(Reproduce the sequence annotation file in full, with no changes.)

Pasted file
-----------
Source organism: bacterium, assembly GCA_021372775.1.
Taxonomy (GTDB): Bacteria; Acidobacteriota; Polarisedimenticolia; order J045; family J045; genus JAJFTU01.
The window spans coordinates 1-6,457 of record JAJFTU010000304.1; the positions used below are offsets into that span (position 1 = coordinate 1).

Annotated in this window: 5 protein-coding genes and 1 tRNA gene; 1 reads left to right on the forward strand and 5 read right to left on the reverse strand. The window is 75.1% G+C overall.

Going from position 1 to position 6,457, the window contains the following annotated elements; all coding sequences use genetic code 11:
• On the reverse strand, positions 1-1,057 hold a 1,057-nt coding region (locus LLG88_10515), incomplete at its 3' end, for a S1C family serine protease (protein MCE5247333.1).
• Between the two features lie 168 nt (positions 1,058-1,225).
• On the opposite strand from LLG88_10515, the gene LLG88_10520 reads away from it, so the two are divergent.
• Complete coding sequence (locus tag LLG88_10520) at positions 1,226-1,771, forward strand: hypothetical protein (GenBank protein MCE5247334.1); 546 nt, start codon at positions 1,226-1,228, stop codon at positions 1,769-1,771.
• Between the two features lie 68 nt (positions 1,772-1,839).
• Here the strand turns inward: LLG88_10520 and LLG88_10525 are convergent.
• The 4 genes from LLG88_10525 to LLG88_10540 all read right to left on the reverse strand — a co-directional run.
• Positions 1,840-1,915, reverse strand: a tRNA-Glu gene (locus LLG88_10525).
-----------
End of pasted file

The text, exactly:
Source organism: bacterium, assembly GCA_021372775.1.
Taxonomy (GTDB): Bacteria; Acidobacteriota; Polarisedimenticolia; order J045; family J045; genus JAJFTU01.
The window spans coordinates 1-6,457 of record JAJFTU010000304.1; the positions used below are offsets into that span (position 1 = coordinate 1).

Annotated in this window: 5 protein-coding genes and 1 tRNA gene; 1 reads left to right on the forward strand and 5 read right to left on the reverse strand. The window is 75.1% G+C overall.

Going from position 1 to position 6,457, the window contains the following annotated elements; all coding sequences use genetic code 11:
• On the reverse strand, positions 1-1,057 hold a 1,057-nt coding region (locus LLG88_10515), incomplete at its 3' end, for a S1C family serine protease (protein MCE5247333.1).
• Between the two features lie 168 nt (positions 1,058-1,225).
• On the opposite strand from LLG88_10515, the gene LLG88_10520 reads away from it, so the two are divergent.
• Complete coding sequence (locus tag LLG88_10520) at positions 1,226-1,771, forward strand: hypothetical protein (GenBank protein MCE5247334.1); 546 nt, start codon at positions 1,226-1,228, stop codon at positions 1,769-1,771.
• Between the two features lie 68 nt (positions 1,772-1,839).
• Here the strand turns inward: LLG88_10520 and LLG88_10525 are convergent.
• The 4 genes from LLG88_10525 to LLG88_10540 all read right to left on the reverse strand — a co-directional run.
• Positions 1,840-1,915, reverse strand: a tRNA-Glu gene (locus LLG88_10525).